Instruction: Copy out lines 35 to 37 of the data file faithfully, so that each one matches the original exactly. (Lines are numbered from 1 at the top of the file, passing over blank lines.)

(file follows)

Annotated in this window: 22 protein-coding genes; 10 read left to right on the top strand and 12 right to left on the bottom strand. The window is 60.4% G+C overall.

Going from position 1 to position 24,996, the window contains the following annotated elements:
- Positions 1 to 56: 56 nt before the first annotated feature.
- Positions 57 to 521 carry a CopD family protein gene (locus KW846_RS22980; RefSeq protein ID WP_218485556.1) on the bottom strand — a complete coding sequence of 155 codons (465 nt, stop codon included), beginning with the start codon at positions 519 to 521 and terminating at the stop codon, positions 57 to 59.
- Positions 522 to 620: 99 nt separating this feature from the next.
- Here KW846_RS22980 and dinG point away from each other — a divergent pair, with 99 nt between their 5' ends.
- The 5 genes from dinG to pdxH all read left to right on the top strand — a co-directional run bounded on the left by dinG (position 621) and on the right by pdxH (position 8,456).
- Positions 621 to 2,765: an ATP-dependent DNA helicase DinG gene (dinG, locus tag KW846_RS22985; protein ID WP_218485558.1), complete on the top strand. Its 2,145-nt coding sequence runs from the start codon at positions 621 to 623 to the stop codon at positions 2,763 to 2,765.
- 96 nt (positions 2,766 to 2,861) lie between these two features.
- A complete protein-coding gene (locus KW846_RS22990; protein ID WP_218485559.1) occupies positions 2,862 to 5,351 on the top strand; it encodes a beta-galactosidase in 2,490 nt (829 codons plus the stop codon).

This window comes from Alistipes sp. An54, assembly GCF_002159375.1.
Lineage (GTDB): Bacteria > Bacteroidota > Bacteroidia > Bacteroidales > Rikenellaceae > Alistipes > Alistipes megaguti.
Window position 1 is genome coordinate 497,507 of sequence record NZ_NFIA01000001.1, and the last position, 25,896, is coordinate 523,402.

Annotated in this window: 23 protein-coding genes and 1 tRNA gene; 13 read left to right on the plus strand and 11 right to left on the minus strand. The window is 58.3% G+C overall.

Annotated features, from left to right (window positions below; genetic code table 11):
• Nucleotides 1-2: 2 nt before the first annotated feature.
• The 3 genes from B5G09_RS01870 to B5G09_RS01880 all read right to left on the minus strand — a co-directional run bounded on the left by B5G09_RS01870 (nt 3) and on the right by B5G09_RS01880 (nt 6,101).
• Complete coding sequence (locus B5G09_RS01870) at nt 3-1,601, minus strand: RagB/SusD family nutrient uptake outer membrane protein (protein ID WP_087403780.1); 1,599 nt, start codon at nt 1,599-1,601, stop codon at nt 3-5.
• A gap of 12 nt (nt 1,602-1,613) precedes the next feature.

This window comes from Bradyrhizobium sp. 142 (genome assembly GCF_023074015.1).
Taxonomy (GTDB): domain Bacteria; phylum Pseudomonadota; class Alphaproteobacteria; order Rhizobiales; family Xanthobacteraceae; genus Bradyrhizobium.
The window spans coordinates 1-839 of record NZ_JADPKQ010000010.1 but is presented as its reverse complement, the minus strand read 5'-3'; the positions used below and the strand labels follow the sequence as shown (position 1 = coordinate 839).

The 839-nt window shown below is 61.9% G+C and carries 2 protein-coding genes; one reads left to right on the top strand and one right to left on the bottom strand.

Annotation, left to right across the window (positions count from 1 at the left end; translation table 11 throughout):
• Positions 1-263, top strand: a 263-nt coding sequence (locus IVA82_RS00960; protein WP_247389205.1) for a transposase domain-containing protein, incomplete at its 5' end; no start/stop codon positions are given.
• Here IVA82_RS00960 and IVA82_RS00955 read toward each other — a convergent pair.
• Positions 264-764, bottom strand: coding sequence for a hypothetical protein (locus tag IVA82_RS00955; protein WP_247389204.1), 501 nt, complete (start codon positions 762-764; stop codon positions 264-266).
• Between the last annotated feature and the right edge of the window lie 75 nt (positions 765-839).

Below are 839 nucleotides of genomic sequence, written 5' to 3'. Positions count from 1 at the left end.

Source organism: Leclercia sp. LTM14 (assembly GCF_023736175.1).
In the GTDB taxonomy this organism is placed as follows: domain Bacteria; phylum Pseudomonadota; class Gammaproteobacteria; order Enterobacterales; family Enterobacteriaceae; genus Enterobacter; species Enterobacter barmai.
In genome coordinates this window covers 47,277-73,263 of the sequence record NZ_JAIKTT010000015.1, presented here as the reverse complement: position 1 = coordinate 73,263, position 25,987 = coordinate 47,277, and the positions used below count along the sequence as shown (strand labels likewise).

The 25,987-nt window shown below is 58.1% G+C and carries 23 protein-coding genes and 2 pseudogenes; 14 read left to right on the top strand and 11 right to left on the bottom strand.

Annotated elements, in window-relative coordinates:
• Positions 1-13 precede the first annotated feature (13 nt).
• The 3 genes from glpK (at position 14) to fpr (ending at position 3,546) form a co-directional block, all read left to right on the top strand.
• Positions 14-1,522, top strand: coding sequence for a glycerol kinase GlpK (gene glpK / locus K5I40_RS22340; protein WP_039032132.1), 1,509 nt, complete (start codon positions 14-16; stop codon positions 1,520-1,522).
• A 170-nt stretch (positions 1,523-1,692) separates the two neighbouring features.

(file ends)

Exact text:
• Positions 1-13 precede the first annotated feature (13 nt).
• The 3 genes from glpK (at position 14) to fpr (ending at position 3,546) form a co-directional block, all read left to right on the top strand.
• Positions 14-1,522, top strand: coding sequence for a glycerol kinase GlpK (gene glpK / locus K5I40_RS22340; protein WP_039032132.1), 1,509 nt, complete (start codon positions 14-16; stop codon positions 1,520-1,522).